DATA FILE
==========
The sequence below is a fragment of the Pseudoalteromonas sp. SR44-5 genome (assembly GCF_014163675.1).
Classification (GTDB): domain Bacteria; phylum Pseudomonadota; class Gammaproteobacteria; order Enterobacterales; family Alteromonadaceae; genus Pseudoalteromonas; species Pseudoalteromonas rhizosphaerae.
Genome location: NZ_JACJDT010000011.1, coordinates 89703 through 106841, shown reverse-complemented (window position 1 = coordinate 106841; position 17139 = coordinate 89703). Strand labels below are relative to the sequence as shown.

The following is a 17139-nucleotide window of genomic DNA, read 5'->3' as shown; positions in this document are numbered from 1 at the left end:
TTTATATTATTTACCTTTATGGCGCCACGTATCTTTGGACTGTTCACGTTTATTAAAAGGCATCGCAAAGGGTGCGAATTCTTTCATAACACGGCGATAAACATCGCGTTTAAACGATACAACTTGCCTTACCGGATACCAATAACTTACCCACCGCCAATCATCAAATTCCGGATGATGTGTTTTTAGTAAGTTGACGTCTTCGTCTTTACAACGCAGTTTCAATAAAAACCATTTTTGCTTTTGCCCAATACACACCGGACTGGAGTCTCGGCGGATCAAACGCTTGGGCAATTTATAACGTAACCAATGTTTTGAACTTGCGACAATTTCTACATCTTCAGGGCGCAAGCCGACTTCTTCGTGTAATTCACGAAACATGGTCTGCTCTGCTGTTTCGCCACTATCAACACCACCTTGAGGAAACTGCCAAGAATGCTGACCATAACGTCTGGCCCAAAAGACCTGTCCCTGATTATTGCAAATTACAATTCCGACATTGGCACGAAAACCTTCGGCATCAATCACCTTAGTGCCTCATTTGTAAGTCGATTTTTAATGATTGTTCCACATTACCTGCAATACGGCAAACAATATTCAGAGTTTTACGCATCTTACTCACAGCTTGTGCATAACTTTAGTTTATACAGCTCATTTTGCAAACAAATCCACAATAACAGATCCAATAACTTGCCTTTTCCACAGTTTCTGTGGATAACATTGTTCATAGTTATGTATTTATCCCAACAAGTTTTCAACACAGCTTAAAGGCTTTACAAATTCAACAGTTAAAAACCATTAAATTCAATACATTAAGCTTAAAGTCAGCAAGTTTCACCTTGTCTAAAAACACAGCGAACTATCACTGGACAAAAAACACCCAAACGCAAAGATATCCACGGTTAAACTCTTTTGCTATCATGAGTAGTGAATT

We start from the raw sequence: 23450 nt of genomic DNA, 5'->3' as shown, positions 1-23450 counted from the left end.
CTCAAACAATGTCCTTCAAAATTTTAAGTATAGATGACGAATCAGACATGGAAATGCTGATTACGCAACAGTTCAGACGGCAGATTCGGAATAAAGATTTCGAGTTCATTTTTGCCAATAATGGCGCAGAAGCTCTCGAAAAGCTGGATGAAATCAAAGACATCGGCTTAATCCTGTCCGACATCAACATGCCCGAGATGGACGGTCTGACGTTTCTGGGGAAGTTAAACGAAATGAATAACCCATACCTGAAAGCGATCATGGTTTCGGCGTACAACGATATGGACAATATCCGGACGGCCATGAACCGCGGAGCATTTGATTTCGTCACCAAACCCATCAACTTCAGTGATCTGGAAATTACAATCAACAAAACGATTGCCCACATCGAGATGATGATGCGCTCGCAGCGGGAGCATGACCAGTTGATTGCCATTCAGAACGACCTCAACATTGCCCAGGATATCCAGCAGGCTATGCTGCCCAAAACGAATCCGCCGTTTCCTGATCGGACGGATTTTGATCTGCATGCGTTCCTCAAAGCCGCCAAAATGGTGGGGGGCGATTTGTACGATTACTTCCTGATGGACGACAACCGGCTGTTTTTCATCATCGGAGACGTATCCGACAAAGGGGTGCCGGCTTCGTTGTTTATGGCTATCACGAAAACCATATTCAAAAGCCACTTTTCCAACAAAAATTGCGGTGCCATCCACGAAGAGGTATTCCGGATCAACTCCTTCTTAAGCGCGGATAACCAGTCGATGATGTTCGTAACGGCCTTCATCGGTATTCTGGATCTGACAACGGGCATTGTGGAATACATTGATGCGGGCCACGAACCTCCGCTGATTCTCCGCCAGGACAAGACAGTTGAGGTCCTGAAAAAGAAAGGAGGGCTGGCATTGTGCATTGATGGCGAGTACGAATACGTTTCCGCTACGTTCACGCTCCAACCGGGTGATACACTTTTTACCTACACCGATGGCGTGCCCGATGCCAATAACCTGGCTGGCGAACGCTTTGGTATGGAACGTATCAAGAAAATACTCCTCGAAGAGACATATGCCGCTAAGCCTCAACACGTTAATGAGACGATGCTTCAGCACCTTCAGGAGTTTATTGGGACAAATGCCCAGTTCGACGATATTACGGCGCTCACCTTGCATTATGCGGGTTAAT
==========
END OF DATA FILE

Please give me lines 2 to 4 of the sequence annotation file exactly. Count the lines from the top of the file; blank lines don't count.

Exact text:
Classification (GTDB): domain Bacteria; phylum Pseudomonadota; class Gammaproteobacteria; order Enterobacterales; family Alteromonadaceae; genus Pseudoalteromonas; species Pseudoalteromonas rhizosphaerae.
Genome location: NZ_JACJDT010000011.1, coordinates 89703 through 106841, shown reverse-complemented (window position 1 = coordinate 106841; position 17139 = coordinate 89703). Strand labels below are relative to the sequence as shown.

The following is a 17139-nucleotide window of genomic DNA, read 5'->3' as shown; positions in this document are numbered from 1 at the left end: